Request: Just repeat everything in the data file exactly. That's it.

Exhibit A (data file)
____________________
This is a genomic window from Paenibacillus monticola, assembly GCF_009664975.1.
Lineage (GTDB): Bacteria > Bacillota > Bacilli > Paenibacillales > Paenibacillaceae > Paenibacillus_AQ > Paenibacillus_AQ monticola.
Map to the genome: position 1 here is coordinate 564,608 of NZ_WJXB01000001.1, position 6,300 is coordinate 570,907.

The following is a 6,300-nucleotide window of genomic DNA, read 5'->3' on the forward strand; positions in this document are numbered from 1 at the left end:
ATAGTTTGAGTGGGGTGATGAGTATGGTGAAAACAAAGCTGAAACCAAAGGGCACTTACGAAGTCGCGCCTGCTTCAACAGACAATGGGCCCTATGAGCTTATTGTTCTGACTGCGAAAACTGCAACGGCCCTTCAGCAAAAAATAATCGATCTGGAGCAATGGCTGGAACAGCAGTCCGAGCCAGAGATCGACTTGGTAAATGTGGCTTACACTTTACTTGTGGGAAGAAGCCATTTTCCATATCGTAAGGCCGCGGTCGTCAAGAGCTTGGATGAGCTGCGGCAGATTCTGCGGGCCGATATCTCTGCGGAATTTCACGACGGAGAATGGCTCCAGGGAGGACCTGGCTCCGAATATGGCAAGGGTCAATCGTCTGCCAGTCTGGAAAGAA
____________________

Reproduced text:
This is a genomic window from Paenibacillus monticola, assembly GCF_009664975.1.
Lineage (GTDB): Bacteria > Bacillota > Bacilli > Paenibacillales > Paenibacillaceae > Paenibacillus_AQ > Paenibacillus_AQ monticola.
Map to the genome: position 1 here is coordinate 564,608 of NZ_WJXB01000001.1, position 6,300 is coordinate 570,907.

The following is a 6,300-nucleotide window of genomic DNA, read 5'->3' on the forward strand; positions in this document are numbered from 1 at the left end:
ATAGTTTGAGTGGGGTGATGAGTATGGTGAAAACAAAGCTGAAACCAAAGGGCACTTACGAAGTCGCGCCTGCTTCAACAGACAATGGGCCCTATGAGCTTATTGTTCTGACTGCGAAAACTGCAACGGCCCTTCAGCAAAAAATAATCGATCTGGAGCAATGGCTGGAACAGCAGTCCGAGCCAGAGATCGACTTGGTAAATGTGGCTTACACTTTACTTGTGGGAAGAAGCCATTTTCCATATCGTAAGGCCGCGGTCGTCAAGAGCTTGGATGAGCTGCGGCAGATTCTGCGGGCCGATATCTCTGCGGAATTTCACGACGGAGAATGGCTCCAGGGAGGACCTGGCTCCGAATATGGCAAGGGTCAATCGTCTGCCAGTCTGGAAAGAA